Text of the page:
Wednesday, October 2, 2013

The kindness of strangers makes the world go round

Today as I was leaving the airport in Maastricht, Holland (read: too small to have maps or tourist information at the airport), a cab driver asked if I wanted a ride. He said if a bunch of us rode together we could do it for 10 euro each and not have to wait for the bus. 

I make my way to the bus stop and forget this guy. I asked a woman there if she knew how to get to my hostel, and she knew the general area and could point me in the right direction. Score. 

Not five minutes later, my friend the enterprising cab driver pulls up and says, "you didn't find anyone? Six euro each." 

Well, I found someone then -- four someones, including the woman who was going to tell me where to go. They all pile into the cab. I stand on the curb like a schmuck and pray, yelling in my head, "I'm the one who's totally lost here. The cheap cab is mine!" Why did I ever leave Ireland? At least they speak the same language. Why did I leave the U.S.? I know my way around Utah. 

I got in the bus and got off at a large bus station because a) it was near the river and looked about where it was on the map I looked up but foolishly didn't print off, b) my lost friend told me to get off at the main bus station and this looked pretty main and c) everyone else was getting off. I'm totally a lemming. 

While there I made friends with a British woman who also wasn't entirely sure where she was going, and we asked a couple of Dutch men for help. They gave us enough guidance to get us in the right direction, including finding a city map. I found my hostel with ease after that, including the good news that I'm alone in my room, the bathroom is attached and my window looks out onto the river. It's really beautiful.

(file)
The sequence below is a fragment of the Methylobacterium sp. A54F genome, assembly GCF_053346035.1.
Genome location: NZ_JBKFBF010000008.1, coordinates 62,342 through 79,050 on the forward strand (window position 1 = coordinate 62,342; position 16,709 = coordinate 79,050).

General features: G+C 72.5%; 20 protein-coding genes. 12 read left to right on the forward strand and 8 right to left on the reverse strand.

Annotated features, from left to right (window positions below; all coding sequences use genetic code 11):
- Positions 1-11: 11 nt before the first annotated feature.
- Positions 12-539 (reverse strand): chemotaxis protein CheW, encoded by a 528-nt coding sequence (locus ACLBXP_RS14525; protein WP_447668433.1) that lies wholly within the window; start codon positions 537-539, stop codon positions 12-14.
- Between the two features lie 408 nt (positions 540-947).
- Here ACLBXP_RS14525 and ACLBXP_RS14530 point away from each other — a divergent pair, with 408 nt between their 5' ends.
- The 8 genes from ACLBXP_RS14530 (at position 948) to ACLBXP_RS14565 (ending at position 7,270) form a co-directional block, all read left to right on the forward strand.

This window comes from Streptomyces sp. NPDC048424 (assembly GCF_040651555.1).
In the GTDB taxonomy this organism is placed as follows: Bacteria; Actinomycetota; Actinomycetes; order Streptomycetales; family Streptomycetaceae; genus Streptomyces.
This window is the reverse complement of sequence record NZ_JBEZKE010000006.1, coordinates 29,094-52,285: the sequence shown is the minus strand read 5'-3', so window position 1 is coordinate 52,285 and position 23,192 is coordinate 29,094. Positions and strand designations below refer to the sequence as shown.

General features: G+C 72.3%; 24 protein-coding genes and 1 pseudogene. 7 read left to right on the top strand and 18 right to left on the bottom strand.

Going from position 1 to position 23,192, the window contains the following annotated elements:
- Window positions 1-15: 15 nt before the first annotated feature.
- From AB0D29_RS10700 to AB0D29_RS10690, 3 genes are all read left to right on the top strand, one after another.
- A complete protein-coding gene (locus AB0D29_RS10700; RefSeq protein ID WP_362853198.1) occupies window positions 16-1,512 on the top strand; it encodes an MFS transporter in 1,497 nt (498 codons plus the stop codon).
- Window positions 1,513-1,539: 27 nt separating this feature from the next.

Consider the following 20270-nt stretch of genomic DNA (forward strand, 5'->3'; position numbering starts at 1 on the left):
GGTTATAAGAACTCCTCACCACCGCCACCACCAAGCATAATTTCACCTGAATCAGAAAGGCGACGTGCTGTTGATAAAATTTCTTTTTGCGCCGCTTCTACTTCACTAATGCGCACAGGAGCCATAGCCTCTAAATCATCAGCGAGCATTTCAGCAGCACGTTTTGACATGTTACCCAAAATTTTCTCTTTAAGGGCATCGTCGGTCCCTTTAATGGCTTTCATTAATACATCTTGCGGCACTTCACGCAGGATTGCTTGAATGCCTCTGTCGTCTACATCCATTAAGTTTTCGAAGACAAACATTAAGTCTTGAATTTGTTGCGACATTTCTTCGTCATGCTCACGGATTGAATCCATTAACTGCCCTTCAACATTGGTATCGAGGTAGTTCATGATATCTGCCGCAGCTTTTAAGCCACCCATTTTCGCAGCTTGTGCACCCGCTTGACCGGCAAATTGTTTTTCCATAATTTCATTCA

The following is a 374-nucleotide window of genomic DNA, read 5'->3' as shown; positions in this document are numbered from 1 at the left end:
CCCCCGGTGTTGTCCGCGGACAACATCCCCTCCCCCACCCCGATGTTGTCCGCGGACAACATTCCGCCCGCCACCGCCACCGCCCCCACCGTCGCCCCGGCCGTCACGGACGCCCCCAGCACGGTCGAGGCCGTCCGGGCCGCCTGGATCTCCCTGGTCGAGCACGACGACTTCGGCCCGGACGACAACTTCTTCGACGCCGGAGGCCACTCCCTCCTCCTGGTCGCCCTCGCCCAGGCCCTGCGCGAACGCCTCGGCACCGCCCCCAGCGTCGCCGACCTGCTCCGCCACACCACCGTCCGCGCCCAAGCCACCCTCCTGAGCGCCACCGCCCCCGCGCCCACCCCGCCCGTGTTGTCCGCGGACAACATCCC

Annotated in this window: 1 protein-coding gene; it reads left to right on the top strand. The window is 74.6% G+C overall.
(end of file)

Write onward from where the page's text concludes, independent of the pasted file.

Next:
All if this happened after the airportravaganza. I discovered too late that my bag was too big to carry on. No big deal, just check it when I arrive, right? Wrong. That would cost approximately seven times what my ticket cost. I could gate check it, for the price of four times my ticket, but that was only if the plane had room. If it didn't, the bag stayed. 

At this point, I did what any reasonable person would do -- find a flight to Copenhagen that left after mine did and see if it had open seats, just in case I couldn't gate check my bag. 

It turns out I could; it actually turned out that I easily could have fit my backpack into the overhead compartment. C'est la vie. 

Upon arrival in Maastricht, I watched my bag go around and around the carousel as the customs officer grilled people. I wasn't sure he was going to let me in the country. I assured him I did have a ticket out of the EU, that I wasn't staying in the Netherlands for more than a few days and my purpose was not nefarious. He wanted to know when I'd arrived in Europe and through what city. 

" Dublin," I answered. 

"And also Germany?" Looking at my passport, oozing distrust. 

"That was last year," I said, wondering what would happen if my passport was rejected. 

It wasn't, he stamped me, and I collected my bag, at this point the only one there. 

My morning in Dublin was chill. I went to the natural history museum and the National Museum of Ireland. It was at this second museum that I heard a little girl charge into the Vikings exhibit. 

"Look at the monster!" She squealed, running to a Norse skeleton. 

"That's not a monster," her mother said. "That's what's inside all of us. It's nothing to be afraid of." 

"It's a monster," the girl repeated. 

However, judging by her lit-up face, fear wasn't what she was thinking. 

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